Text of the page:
BILOXI -- Dozens gathered on the beach on a rainy Monday evening to hold a candlelight vigil for the 49 lives taken and many more affected after a shooting attack at an Orlando night club.
"We will not remain silent in the face of injustice," said Errol Montgomery-Robertson, pastor of Lighthouse Community Church in Biloxi. "We shall overcome. We shall choose love, and we shall choose life."
Most who attended the vigil carried rainbow flags or wore apparel to show support for the LGBT community, which was the apparent target of Omar Mateen, the perpetrator of Saturday's attack.
Mateen reportedly pledged his allegiance to ISIS in a 911 call before he began opening fire in the club.
Mississippi Rising Coalition President Lea Campbell, who helped organize Monday's vigil, said the LGBT community is "heartbroken and shaken" over the violent loss of life in Orlando.
"The perpetrator of this expression of violent hatred wanted to instill in us fear of his violent actions," Campbell said. "But we will not be afraid. We will grow stronger if we hold onto each other through the common bonds of humanity."
Brandon Beckstein of D'Iberville, a
self-described member of the LGBT community, said the attack has been an eye-opener for him.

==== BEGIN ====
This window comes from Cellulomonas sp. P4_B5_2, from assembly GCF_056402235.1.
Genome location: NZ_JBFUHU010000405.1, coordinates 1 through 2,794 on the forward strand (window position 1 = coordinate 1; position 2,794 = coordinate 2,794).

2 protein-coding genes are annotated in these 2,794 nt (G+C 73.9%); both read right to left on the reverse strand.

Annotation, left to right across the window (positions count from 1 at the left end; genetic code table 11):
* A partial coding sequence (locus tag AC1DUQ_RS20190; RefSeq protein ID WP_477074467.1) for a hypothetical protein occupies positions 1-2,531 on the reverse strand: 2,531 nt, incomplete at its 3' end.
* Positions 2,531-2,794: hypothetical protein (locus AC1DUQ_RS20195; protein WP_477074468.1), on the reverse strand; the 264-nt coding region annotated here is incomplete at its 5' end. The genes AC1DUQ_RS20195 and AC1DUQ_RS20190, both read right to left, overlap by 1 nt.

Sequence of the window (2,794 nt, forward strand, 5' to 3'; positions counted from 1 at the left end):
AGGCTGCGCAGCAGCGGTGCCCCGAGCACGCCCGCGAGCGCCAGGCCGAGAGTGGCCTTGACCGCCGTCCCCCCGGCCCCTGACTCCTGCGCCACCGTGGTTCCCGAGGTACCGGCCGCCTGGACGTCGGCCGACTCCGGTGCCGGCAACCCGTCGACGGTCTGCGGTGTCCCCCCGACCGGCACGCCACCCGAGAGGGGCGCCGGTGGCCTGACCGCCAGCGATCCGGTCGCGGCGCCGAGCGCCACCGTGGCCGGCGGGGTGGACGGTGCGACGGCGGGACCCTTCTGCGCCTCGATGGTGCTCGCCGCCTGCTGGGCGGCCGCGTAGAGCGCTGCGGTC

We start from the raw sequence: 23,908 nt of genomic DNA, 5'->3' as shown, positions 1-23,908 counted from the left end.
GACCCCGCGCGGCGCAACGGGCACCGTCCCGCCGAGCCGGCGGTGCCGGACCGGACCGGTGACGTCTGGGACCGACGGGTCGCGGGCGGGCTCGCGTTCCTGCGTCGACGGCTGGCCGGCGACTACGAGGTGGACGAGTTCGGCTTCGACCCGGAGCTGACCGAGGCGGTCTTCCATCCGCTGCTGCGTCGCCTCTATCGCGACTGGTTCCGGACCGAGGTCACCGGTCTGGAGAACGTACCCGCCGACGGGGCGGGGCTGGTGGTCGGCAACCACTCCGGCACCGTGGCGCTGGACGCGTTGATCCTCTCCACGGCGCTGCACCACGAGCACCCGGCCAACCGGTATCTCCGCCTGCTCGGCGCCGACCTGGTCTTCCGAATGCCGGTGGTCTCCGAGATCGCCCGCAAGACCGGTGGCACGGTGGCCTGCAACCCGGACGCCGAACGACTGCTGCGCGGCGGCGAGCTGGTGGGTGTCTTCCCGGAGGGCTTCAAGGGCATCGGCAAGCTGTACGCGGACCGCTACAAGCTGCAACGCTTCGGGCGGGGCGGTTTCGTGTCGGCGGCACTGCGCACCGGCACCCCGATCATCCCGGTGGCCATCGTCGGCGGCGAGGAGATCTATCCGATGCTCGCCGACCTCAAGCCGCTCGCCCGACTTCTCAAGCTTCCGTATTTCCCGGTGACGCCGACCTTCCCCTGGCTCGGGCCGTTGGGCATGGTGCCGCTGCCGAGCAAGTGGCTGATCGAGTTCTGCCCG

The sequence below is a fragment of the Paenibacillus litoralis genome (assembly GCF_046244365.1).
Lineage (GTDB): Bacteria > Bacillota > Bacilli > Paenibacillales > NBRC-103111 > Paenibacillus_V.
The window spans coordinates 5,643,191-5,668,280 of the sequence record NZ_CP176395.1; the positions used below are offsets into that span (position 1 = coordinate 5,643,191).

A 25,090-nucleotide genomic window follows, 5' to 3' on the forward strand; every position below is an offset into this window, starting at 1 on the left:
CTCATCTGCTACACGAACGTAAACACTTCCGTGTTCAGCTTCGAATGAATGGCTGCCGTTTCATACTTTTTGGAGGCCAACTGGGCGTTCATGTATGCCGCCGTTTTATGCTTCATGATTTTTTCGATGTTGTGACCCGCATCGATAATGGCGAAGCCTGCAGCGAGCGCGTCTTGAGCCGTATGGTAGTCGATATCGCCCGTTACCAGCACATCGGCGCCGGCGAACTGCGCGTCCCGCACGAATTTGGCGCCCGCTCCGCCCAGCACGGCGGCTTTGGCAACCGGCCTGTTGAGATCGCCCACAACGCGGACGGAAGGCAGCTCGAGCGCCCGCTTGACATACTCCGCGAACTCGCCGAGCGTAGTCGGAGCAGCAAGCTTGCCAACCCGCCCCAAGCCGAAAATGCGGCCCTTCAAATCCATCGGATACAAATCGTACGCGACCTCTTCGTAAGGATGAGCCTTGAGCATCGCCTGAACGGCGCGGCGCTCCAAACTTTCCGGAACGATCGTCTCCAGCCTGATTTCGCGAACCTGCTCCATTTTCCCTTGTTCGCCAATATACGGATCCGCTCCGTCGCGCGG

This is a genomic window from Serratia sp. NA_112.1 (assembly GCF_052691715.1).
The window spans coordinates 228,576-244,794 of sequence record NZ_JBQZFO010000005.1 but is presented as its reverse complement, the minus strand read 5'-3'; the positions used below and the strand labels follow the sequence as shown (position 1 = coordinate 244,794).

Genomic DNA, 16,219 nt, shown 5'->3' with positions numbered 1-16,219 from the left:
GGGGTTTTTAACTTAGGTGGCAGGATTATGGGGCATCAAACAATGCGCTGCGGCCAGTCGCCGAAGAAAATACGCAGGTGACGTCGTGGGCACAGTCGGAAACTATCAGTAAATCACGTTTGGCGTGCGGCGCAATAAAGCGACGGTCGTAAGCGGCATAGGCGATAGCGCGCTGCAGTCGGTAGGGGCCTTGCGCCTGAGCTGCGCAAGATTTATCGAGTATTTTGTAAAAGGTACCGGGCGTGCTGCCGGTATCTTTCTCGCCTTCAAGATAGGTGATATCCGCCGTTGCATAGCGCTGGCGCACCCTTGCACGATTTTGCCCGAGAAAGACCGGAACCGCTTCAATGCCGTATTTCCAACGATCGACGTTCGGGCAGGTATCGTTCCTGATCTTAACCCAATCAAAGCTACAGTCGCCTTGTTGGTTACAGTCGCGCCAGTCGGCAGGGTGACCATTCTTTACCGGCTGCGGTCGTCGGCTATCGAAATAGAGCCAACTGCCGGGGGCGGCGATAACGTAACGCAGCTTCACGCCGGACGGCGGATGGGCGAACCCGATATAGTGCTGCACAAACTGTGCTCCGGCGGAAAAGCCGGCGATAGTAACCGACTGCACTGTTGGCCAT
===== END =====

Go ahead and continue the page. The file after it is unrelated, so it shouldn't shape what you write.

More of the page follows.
"It's brought a realization that this could happen to any of us, and it shows that just because you're gay doesn't mean you're shielded from any harm," Beckstein said. "You're vulnerable just like anyone else in the world is."
In his address to the nation Sunday afternoon, President Barack Obama called the massacre an act of terror, then expressed sorrow for "all our friends, our fellow Americans, who are lesbian, gay, bisexual or transgender."
The Islamic State claimed the attack, noting the assault "targeted a nightclub for homosexuals," though authorities have not found clear evidence indicating Mateen received direction or help from jihadists abroad.
"Everyone should know that we're strong and we're always going to come together and help each other," Beckstein said.